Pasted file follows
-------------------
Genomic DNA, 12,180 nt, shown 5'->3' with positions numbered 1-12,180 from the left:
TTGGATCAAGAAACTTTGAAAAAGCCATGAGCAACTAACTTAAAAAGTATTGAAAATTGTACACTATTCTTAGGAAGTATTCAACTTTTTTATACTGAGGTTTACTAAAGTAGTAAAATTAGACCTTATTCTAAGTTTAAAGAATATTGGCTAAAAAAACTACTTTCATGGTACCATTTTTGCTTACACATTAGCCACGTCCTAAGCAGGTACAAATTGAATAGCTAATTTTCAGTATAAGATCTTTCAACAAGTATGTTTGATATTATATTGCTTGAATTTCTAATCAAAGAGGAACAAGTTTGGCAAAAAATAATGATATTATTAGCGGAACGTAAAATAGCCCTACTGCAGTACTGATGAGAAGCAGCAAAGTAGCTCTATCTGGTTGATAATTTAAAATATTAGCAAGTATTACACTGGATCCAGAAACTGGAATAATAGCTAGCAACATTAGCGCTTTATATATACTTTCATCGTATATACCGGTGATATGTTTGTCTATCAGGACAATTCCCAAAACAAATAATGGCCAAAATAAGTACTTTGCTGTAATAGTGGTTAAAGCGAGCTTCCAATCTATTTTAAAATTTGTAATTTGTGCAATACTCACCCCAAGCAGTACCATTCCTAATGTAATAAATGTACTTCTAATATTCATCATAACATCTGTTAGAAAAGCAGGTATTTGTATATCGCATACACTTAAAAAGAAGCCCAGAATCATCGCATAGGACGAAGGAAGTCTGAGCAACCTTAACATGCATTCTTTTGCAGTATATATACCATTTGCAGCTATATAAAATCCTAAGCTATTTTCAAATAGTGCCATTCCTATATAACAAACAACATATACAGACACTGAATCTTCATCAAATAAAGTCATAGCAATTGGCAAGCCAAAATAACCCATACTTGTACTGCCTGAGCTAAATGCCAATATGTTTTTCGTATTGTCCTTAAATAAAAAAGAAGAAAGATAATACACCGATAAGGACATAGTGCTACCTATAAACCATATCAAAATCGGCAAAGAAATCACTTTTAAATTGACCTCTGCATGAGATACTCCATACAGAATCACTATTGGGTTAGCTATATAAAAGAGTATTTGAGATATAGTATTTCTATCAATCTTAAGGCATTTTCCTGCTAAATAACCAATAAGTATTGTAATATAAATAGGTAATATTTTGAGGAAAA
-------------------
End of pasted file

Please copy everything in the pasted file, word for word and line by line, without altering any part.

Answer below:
Genomic DNA, 12,180 nt, shown 5'->3' with positions numbered 1-12,180 from the left:
TTGGATCAAGAAACTTTGAAAAAGCCATGAGCAACTAACTTAAAAAGTATTGAAAATTGTACACTATTCTTAGGAAGTATTCAACTTTTTTATACTGAGGTTTACTAAAGTAGTAAAATTAGACCTTATTCTAAGTTTAAAGAATATTGGCTAAAAAAACTACTTTCATGGTACCATTTTTGCTTACACATTAGCCACGTCCTAAGCAGGTACAAATTGAATAGCTAATTTTCAGTATAAGATCTTTCAACAAGTATGTTTGATATTATATTGCTTGAATTTCTAATCAAAGAGGAACAAGTTTGGCAAAAAATAATGATATTATTAGCGGAACGTAAAATAGCCCTACTGCAGTACTGATGAGAAGCAGCAAAGTAGCTCTATCTGGTTGATAATTTAAAATATTAGCAAGTATTACACTGGATCCAGAAACTGGAATAATAGCTAGCAACATTAGCGCTTTATATATACTTTCATCGTATATACCGGTGATATGTTTGTCTATCAGGACAATTCCCAAAACAAATAATGGCCAAAATAAGTACTTTGCTGTAATAGTGGTTAAAGCGAGCTTCCAATCTATTTTAAAATTTGTAATTTGTGCAATACTCACCCCAAGCAGTACCATTCCTAATGTAATAAATGTACTTCTAATATTCATCATAACATCTGTTAGAAAAGCAGGTATTTGTATATCGCATACACTTAAAAAGAAGCCCAGAATCATCGCATAGGACGAAGGAAGTCTGAGCAACCTTAACATGCATTCTTTTGCAGTATATATACCATTTGCAGCTATATAAAATCCTAAGCTATTTTCAAATAGTGCCATTCCTATATAACAAACAACATATACAGACACTGAATCTTCATCAAATAAAGTCATAGCAATTGGCAAGCCAAAATAACCCATACTTGTACTGCCTGAGCTAAATGCCAATATGTTTTTCGTATTGTCCTTAAATAAAAAAGAAGAAAGATAATACACCGATAAGGACATAGTGCTACCTATAAACCATATCAAAATCGGCAAAGAAATCACTTTTAAATTGACCTCTGCATGAGATACTCCATACAGAATCACTATTGGGTTAGCTATATAAAAGAGTATTTGAGATATAGTATTTCTATCAATCTTAAGGCATTTTCCTGCTAAATAACCAATAAGTATTGTAATATAAATAGGTAATATTTTGAGGAAAA